multi-stake holders have been involved. Therefore, it has many faces depending on one’
s perspective and expectations. ACSF 2002 is being organized in a form of forum as it is
believed to accommodate more diverse views, orientation and cultures in NGO community in
Asia. ACSF 2002 is an open space where people freely and voluntarily express their
views, share their experiences and act together.

The followings are the main characteristics which have been identified and perceived by
the WGOA.

In terms of partnership within NGOs community,

1) ACSF 2002 is a regional follow-up action to the NGO Millennium Forum.

The NGO Millennium Forum (New York, May 22-26, 2000) was organized as part of the civil
society input to the UN Millennium Summit (New York, Sept. 6-8, 2000). CONGO was part of
the organizing body and ACSF 2002 is a regional follow-up to Millennium Forum
Declaration and Agenda for Action, in particular, a response to a call for the creation
of a Global Civil Society Forum.

2) ACSF 2002 is a part of ongoing efforts/initiatives to strengthen the advocacy capacity
of Asian civil society.

The number of NGOs involved in advocacy work at UN – regional and global bodies – has
dramatically increased over the last several years. However, the effectiveness of their
advocacy work still needs to be improved through better strategic planning, cooperation
and coordination. ACSF 2002 is an opportunity for mutual learning and sharing of
experiences and resources between more experienced and ‘new’ NGOs in advocacy at UN.

3) ACSF 2002 is a space for inter and cross-sectoral dialogue among NGOs in Asia.

ACSF 2002 aims to be a bridge in promoting proactive dialogue between human rights,
sustainable development and environment community in emerging civil society in Asia.
Many key leaders and actors in these fields or sectors are expected to contribute to
developing more holistic and integral perspective and approach on issues which are cross-
cutting and interconnected in nature.

4) ACSF 2002 is a space for multi-dimensional dialogue by civil society actors at all
levels.

ACSF 2002 aims to provide a space for mutual learning and cross-fertilization by actors
working at different levels – local, national, regional and global. Asians working in
international NGOs in Geneva and New York as well as regional NGOs in Asia are expected
to play a catalytic role in bridging the gap between different global levels.

5) ACSF 2002 is part of an ongoing global reflection on the role of civil society for
democratic governance.

ACSF 2002 is part of ongoing civil society initiatives to democratise emerging global
governance mechanisms. ACSF 2002 is in line with other ongoing global initiatives on
democratic governance in terms of ideas and perspectives such as the World Commission on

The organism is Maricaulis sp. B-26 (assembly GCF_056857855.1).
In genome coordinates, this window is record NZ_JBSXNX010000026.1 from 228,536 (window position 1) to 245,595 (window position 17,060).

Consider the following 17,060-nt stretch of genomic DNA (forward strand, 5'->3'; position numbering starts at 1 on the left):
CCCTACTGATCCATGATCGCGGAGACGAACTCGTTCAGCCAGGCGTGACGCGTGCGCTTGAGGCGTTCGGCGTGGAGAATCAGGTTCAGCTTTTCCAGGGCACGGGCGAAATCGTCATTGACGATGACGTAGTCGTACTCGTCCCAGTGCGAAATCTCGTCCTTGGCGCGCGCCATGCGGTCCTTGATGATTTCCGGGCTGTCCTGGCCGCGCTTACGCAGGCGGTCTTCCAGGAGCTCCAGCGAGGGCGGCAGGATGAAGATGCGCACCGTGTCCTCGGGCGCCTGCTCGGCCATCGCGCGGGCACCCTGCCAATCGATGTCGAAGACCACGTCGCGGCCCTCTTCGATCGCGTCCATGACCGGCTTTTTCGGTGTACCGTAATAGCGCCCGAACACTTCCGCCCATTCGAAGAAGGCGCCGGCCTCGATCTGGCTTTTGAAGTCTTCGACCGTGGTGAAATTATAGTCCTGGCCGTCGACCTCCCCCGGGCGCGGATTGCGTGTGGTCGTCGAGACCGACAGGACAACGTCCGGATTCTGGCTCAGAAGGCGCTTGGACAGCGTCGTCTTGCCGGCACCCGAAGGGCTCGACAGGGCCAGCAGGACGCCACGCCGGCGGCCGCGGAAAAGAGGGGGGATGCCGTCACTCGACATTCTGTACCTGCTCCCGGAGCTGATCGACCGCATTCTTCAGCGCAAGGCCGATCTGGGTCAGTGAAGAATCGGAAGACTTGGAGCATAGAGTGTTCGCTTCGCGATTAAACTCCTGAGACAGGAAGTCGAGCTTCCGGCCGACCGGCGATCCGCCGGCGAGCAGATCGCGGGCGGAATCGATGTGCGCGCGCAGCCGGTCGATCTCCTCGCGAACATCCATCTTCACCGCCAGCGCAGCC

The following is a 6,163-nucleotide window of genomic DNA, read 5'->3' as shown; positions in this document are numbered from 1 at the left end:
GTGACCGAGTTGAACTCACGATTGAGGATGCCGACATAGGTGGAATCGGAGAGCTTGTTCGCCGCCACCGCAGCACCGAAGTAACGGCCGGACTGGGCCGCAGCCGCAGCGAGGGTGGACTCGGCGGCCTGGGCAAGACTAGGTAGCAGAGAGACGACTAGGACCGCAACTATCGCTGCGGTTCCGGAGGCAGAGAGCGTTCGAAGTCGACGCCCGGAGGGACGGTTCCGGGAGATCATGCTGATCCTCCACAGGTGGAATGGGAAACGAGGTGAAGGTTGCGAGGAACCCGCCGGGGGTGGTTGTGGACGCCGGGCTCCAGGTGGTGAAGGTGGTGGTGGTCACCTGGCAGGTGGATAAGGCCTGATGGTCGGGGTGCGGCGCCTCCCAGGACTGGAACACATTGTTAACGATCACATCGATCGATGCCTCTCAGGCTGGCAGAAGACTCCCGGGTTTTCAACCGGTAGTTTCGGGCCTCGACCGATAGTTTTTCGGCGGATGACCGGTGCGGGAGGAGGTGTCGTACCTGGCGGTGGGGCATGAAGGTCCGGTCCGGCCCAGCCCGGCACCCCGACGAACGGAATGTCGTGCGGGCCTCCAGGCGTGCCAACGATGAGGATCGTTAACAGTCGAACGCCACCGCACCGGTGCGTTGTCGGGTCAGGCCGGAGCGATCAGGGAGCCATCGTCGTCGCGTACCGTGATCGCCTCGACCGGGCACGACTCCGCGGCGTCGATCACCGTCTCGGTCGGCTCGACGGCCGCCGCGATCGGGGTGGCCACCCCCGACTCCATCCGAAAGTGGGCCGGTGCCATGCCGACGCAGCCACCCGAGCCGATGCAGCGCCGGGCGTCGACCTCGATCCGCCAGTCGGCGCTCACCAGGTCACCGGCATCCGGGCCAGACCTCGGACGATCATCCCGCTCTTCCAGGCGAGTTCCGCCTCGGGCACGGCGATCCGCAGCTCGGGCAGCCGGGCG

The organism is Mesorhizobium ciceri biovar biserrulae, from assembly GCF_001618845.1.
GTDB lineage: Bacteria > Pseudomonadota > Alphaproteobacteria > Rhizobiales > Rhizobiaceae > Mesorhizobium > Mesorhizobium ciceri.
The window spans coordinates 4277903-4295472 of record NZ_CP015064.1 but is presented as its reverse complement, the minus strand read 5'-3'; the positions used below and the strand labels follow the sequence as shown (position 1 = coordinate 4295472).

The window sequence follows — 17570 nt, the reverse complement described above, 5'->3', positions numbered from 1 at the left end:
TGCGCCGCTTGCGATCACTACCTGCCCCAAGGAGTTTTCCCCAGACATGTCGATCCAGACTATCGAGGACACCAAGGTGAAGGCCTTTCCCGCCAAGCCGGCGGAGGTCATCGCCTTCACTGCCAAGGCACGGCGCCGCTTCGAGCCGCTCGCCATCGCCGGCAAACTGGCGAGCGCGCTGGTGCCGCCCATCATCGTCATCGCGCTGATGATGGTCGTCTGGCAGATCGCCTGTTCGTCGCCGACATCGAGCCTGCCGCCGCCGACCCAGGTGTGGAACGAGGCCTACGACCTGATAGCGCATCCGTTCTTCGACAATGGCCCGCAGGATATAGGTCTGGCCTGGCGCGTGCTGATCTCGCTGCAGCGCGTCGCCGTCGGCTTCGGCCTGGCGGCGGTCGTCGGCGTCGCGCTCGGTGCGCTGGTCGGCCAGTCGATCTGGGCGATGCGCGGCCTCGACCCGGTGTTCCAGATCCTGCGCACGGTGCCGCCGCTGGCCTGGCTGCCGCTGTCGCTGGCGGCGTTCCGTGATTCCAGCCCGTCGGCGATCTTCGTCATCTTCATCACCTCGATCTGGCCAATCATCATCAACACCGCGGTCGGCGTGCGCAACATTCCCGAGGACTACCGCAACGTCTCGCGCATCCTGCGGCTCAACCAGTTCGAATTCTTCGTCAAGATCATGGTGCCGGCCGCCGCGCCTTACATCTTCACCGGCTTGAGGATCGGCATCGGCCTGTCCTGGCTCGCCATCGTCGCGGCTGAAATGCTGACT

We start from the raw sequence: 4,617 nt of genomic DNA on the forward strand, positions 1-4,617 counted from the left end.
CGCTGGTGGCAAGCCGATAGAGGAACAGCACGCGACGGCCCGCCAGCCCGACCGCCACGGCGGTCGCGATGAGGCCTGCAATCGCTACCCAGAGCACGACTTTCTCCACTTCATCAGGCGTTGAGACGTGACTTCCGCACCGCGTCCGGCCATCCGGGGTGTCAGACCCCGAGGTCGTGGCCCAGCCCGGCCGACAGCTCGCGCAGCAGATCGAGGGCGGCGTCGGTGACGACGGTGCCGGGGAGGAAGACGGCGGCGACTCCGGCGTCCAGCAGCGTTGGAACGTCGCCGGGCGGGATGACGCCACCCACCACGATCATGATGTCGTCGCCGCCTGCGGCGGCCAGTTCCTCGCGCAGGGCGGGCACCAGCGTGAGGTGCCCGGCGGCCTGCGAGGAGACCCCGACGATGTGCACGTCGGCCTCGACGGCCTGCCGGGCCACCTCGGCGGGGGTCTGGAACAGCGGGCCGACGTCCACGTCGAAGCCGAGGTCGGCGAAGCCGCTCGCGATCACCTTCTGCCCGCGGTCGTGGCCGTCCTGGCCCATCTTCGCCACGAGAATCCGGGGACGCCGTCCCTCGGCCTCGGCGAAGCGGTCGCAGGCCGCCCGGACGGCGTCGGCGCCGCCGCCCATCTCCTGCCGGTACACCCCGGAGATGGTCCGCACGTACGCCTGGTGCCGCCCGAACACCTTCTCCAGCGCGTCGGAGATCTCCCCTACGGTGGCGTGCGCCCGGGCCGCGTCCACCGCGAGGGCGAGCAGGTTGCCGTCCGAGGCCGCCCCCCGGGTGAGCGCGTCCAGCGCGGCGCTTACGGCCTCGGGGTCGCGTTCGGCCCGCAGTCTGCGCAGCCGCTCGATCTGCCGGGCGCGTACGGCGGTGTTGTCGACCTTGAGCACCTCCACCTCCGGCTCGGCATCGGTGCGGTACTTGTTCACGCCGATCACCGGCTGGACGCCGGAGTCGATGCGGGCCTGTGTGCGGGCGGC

Global Governance, World Social Forum (WSF) and Asian Social Forum (ASF), Montreal
International Forum (FIM), etc.

In terms of partnership with the UN,

6) ACSF 2002 is a concrete action in partnership with the UN towards empowerment and
capacity building of civil society actors in advocacy.

ACSF 2002 is a collectively concerted initiative in partnership with the UN-related
bodies such as the Department of Economic Social Affairs (DESA) NGO Section, Department
of Public Information (DPI) NGO Section and the Non-Governmental Liaison Service (NGLS)
with support of UN Economic and Social Commission in Asia and the Pacific (ESCAP) and
other UN bodies in the region to bring the UN closer to people in Asia.

7) ACSF 2002 is a regional platform to develop strategies in implementing Millennium
Development Goals (MDGs) in Asia

MDGs is another global challenge and opportunity for civil society in Asia. It provides
civil society advocates with a useful tool to hold Asian governments accountable to the
pledges they have made at the UN summits and conferences. ACSF 2002 will discuss its
advantages and limitations, and how to make full use of it in promoting human rights and
sustainable development in Asia.

8) ACSF 2002 is a regional space and mechanism where critically assessment of the outcome
and impact of UN meetings can be made.

There have been a series of global meetings initiated by UN from Rio 1992 to Johannesburg
2002. There have been annual meetings of UN on human rights and sustainable
development. New agendas, standards and goals were set in the process but no effective
regional mechanism for their full implementation is in place. Their impact in Asia is
still minimal despite their importance and relevance. There is an urgent need to review
these processes more systematically and regularly in civil society in Asia.

9) ACSF 2002 is a channel where civil society can contribute to the ongoing
democratisation and reform of the UN.

Strengthening of the UN through its democratisation and reform is a key to success in
creating a more participatory and effective global governance mechanism. Civil society
has a great role to play in this effort and ACSF 2002 is expected to be a space where the
key leaders and actors of civil society in Asia articulate their positions and bring
their inputs into the process of UN democratisation and reform.

10) ACSF 2002 is a regional platform to mobilize civil society on the global agenda and